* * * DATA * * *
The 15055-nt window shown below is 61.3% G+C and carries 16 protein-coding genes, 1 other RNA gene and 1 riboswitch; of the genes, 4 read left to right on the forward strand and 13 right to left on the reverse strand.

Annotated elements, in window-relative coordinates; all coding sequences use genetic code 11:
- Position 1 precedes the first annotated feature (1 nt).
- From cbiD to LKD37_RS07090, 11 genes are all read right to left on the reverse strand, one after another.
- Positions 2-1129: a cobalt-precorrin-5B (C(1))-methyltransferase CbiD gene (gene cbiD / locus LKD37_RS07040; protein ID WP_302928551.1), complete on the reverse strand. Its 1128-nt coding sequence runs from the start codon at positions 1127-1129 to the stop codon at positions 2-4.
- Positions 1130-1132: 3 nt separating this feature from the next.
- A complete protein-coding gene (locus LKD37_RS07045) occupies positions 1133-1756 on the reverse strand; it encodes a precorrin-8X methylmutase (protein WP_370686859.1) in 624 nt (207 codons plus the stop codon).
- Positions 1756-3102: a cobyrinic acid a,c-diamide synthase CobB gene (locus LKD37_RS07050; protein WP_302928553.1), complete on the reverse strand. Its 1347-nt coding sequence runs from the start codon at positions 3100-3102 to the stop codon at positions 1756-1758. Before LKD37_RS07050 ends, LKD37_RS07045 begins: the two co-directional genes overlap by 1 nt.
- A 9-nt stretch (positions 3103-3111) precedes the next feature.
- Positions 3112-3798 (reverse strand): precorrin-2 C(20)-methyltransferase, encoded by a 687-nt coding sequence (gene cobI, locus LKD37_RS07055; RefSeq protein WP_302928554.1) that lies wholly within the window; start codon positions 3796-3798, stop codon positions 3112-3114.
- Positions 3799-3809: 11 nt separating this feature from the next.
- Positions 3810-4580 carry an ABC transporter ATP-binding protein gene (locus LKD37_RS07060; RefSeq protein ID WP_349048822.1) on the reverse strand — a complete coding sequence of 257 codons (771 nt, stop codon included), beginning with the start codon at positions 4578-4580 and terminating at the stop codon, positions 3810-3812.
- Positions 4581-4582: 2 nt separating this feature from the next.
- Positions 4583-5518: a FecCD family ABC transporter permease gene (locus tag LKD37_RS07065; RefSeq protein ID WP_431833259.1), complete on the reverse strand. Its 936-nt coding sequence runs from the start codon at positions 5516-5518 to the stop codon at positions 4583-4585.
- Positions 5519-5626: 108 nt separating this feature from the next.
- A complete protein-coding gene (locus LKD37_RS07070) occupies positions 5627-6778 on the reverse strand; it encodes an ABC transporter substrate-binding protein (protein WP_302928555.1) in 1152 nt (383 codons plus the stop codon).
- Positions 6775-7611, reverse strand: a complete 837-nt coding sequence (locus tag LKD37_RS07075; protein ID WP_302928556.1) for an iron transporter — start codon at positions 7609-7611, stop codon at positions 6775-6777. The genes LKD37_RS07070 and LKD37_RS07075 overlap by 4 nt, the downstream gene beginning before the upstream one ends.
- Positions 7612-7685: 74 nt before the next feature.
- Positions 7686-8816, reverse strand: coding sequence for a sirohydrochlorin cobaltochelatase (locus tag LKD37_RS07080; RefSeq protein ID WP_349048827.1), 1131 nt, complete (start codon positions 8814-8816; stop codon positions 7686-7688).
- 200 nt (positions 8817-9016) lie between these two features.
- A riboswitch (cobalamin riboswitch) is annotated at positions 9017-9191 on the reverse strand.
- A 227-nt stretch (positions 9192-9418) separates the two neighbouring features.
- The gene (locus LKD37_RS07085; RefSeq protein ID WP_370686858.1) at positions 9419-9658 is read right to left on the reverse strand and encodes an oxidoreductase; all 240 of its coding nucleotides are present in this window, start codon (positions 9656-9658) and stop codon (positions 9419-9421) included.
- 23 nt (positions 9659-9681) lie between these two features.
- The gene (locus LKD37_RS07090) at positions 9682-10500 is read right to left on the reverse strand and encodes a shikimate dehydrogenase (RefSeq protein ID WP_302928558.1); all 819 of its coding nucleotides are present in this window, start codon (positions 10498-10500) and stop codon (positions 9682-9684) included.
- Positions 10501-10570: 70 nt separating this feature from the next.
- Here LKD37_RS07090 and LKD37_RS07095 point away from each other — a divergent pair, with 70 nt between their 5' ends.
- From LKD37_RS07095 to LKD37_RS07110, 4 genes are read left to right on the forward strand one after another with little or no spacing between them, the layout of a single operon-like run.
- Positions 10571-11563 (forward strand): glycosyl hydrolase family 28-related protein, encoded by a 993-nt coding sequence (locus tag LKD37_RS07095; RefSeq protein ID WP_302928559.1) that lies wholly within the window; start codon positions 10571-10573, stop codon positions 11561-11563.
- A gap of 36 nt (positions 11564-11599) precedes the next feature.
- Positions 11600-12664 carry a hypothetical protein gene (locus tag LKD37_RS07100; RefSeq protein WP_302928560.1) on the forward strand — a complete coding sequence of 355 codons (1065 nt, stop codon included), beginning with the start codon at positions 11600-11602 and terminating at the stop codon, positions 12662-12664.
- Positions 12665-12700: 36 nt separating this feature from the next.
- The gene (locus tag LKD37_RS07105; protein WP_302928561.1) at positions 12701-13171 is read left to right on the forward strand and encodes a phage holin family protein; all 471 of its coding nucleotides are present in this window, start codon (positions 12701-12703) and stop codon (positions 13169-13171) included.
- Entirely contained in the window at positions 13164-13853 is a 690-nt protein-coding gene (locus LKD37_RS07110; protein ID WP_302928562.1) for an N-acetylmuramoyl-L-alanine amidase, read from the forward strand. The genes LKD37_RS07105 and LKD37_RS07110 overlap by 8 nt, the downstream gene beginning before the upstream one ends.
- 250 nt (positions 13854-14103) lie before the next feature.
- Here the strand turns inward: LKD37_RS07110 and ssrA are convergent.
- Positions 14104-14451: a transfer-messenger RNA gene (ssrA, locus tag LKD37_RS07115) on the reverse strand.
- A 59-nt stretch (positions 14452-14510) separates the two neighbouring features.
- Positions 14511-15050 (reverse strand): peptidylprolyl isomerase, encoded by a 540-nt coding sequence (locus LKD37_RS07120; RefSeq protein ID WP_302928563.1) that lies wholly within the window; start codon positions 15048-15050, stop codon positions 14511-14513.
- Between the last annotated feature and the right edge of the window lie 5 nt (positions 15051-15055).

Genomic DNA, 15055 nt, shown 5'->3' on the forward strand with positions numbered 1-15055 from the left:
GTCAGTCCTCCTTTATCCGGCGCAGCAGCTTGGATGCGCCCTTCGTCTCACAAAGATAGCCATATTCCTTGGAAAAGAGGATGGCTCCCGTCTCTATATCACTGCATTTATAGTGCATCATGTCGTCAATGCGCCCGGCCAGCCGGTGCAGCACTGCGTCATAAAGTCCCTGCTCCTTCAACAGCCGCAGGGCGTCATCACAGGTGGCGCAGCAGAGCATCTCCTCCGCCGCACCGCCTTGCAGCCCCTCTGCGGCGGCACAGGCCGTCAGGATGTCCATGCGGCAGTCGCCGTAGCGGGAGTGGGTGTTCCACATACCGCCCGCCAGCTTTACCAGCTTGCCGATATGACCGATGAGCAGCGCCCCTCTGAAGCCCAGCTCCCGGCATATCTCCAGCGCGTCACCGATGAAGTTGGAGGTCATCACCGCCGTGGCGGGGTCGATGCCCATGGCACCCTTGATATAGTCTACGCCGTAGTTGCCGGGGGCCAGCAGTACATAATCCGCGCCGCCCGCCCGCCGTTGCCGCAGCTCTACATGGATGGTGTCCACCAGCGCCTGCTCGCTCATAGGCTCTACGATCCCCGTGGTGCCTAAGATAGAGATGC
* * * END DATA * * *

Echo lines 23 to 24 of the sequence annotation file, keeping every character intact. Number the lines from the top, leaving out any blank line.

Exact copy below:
- The gene (locus LKD37_RS07085; RefSeq protein ID WP_370686858.1) at positions 9419-9658 is read right to left on the reverse strand and encodes an oxidoreductase; all 240 of its coding nucleotides are present in this window, start codon (positions 9656-9658) and stop codon (positions 9419-9421) included.
- 23 nt (positions 9659-9681) lie between these two features.